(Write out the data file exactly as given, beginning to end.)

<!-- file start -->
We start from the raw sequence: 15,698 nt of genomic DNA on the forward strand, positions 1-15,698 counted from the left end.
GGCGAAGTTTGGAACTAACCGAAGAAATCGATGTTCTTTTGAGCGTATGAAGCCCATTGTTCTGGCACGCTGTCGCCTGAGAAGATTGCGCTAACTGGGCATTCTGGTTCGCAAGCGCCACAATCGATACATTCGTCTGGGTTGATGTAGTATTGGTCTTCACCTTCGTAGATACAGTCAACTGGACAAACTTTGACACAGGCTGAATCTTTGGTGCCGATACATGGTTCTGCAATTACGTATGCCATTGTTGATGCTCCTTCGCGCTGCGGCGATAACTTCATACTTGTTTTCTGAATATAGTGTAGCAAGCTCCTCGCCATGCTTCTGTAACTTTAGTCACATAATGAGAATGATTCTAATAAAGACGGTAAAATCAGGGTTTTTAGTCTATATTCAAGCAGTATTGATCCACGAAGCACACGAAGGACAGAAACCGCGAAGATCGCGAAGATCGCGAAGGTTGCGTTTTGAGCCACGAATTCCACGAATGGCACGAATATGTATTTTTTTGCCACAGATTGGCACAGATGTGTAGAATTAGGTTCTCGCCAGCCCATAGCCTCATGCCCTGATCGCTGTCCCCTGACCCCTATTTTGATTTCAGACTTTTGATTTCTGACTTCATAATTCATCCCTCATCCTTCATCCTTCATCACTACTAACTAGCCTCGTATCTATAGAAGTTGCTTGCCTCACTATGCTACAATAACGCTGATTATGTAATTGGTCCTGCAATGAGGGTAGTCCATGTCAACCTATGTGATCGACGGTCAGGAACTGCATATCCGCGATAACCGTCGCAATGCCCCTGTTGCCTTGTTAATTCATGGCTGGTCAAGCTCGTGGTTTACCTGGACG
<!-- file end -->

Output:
We start from the raw sequence: 15,698 nt of genomic DNA on the forward strand, positions 1-15,698 counted from the left end.
GGCGAAGTTTGGAACTAACCGAAGAAATCGATGTTCTTTTGAGCGTATGAAGCCCATTGTTCTGGCACGCTGTCGCCTGAGAAGATTGCGCTAACTGGGCATTCTGGTTCGCAAGCGCCACAATCGATACATTCGTCTGGGTTGATGTAGTATTGGTCTTCACCTTCGTAGATACAGTCAACTGGACAAACTTTGACACAGGCTGAATCTTTGGTGCCGATACATGGTTCTGCAATTACGTATGCCATTGTTGATGCTCCTTCGCGCTGCGGCGATAACTTCATACTTGTTTTCTGAATATAGTGTAGCAAGCTCCTCGCCATGCTTCTGTAACTTTAGTCACATAATGAGAATGATTCTAATAAAGACGGTAAAATCAGGGTTTTTAGTCTATATTCAAGCAGTATTGATCCACGAAGCACACGAAGGACAGAAACCGCGAAGATCGCGAAGATCGCGAAGGTTGCGTTTTGAGCCACGAATTCCACGAATGGCACGAATATGTATTTTTTTGCCACAGATTGGCACAGATGTGTAGAATTAGGTTCTCGCCAGCCCATAGCCTCATGCCCTGATCGCTGTCCCCTGACCCCTATTTTGATTTCAGACTTTTGATTTCTGACTTCATAATTCATCCCTCATCCTTCATCCTTCATCACTACTAACTAGCCTCGTATCTATAGAAGTTGCTTGCCTCACTATGCTACAATAACGCTGATTATGTAATTGGTCCTGCAATGAGGGTAGTCCATGTCAACCTATGTGATCGACGGTCAGGAACTGCATATCCGCGATAACCGTCGCAATGCCCCTGTTGCCTTGTTAATTCATGGCTGGTCAAGCTCGTGGTTTACCTGGACG